A Ukrainian shoemaker works and watches the war from afar in Colorado

COLORADO SPRINGS, Colo. (AP) — In the front of a modest shoe repair shop in Colorado Springs, a smartphone played YouTube field reports from Ukrainian military officials, as it does almost daily. Alexander Belanchuk says today’s dispatch is about Ukrainian forces trying to destroy some of the Russian artillery.

He listens to updates in his native language. He did it that day by putting new soles on a pair of cowboy boots. Now in his 60s, Belanchuk decided to follow in his uncle’s footsteps… and trained as a shoemaker from the age of 14.

“I liked when he built them completely from scratch: boots, shoes, etc.,” Belanchuk said, watching his uncle at work.

More than half a century later, his own shop – Crazy Alex Shoe Repair – keeps him busy six days a week. He writes customer receipts in pencil on yellow tickets and he only accepts cash or checks. His business shows up on a Google Maps search for “Colorado Springs Shoe Repair,” but other than that, he doesn’t advertise.

“My ad? Those are my skills,” he laughed.

Shoemaking isn’t Belanchuk’s only job. Colorado Springs resident and customer Patrick Logue recently recovered a leather satchel that belonged to his father. Logue asked Belanchuk to restore the bag after working on a pair of his wife’s boots.

“These Ugg boots were 20 years old and he brought (them) back to life,” Logue said.

Belanchuk followed his son to Denver after moving and living in Brooklyn, New York, for about 30 years, where he also repaired shoes. Three years ago he took over Bon Shoe Repair, located north of downtown Colorado Springs. Every day is long. In addition to the huge amount of work he has, he still commutes between Denver and Springs every day; he and his wife have found a home they love near where she works.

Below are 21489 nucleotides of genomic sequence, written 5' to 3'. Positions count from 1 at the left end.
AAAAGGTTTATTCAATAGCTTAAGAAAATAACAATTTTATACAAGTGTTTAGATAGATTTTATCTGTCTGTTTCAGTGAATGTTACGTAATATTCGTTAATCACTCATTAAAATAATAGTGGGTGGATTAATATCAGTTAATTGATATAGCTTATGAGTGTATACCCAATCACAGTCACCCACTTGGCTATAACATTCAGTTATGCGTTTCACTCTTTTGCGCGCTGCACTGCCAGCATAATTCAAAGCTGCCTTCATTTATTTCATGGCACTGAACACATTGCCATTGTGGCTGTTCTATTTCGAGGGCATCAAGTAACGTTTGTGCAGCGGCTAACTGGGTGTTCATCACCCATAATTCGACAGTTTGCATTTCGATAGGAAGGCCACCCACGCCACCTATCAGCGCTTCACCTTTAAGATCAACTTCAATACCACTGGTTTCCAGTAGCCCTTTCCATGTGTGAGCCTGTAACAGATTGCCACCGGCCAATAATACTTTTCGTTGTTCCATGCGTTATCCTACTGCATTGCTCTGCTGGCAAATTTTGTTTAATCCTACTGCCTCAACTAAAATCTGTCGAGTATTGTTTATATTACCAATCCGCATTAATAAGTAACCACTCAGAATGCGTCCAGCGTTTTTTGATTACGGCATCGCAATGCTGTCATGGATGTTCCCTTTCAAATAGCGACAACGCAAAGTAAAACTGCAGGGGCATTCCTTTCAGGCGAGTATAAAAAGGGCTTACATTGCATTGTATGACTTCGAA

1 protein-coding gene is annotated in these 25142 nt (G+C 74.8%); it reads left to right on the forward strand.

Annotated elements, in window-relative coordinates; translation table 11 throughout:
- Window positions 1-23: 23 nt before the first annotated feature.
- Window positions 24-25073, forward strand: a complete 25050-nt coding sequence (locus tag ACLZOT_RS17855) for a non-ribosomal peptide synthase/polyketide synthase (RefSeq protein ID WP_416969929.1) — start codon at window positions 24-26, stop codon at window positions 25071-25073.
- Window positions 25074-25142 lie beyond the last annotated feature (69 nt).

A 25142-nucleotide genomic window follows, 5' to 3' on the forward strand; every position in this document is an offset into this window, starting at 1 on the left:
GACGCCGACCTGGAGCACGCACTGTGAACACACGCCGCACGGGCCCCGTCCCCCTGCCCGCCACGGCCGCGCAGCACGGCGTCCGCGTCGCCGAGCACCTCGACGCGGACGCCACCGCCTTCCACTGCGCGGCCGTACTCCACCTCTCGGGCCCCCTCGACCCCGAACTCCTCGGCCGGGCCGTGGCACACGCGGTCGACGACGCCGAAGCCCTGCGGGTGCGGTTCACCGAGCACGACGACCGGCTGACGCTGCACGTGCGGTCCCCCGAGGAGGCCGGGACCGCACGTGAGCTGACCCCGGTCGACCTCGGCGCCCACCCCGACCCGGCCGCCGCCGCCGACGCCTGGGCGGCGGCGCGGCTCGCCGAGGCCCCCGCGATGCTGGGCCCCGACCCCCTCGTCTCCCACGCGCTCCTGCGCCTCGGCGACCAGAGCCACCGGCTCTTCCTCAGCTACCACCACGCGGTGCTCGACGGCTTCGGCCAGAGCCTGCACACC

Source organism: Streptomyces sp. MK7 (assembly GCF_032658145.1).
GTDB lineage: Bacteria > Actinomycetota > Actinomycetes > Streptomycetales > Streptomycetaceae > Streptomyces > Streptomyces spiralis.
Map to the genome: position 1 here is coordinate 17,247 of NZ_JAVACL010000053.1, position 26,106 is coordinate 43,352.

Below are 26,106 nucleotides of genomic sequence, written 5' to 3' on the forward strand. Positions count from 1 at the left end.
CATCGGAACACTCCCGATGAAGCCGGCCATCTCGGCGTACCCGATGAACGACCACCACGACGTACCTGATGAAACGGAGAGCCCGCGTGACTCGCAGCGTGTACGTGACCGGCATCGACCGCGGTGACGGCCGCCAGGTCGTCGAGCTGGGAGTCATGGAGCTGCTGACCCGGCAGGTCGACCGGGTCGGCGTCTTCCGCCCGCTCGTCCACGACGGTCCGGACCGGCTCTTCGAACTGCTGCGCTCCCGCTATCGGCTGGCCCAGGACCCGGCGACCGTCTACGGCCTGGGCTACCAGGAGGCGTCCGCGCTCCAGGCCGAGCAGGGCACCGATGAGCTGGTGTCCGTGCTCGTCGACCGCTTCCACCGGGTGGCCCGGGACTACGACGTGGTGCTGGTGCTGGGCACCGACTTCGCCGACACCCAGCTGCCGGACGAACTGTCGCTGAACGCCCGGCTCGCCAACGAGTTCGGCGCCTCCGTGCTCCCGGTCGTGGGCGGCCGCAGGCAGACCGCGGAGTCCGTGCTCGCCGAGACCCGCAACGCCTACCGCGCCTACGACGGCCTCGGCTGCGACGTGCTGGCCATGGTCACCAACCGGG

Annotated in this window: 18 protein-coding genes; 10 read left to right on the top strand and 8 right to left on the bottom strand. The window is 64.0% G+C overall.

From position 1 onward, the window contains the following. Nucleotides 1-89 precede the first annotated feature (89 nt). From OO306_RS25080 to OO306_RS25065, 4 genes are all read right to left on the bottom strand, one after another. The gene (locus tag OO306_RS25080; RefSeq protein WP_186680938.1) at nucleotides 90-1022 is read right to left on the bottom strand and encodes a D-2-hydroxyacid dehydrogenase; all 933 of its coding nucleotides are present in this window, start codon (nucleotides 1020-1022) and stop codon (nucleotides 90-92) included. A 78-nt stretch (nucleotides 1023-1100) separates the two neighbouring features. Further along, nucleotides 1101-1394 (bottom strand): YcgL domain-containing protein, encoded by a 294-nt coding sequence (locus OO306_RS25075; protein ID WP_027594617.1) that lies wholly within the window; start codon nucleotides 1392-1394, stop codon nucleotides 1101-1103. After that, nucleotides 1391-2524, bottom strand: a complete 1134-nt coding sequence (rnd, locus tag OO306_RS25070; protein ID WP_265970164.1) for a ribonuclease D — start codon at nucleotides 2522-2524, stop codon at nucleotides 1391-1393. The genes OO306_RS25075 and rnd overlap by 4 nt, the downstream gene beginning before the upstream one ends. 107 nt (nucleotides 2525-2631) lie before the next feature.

While his life is in Colorado, Belanchuk’s heart still remains largely in Ukraine. He said there had been bombings near his hometown of Berdychiv and he still had plenty of family in the country.

He hasn’t been able to contact any of them since the Russian invasion.

“I have no idea (where they are); if they survive, if they move, if they stay – no idea,” Belanchuk said.

When he has a free moment, he goes to the back of his cluttered shop and turns on the fluorescent light hanging above a small table. One of his passion projects is creating religious portraits – by lightly hammering stunning detail into copper plates.

Belanchuk relies heavily on this passion, especially during this time of war in his home country – a time with no end in sight. Maybe he would go back there to help, he said, if he were a younger man.

Instead, he watches from afar and keeps busy.

And he prays for his home country, struggling with his own good fortune when so many people are suffering.

“Because we have (a) beautiful beautiful day. Sunny day. Good weather. Lots of food,” Belanchuk said. “And those people who… people (who don’t have) bread?”

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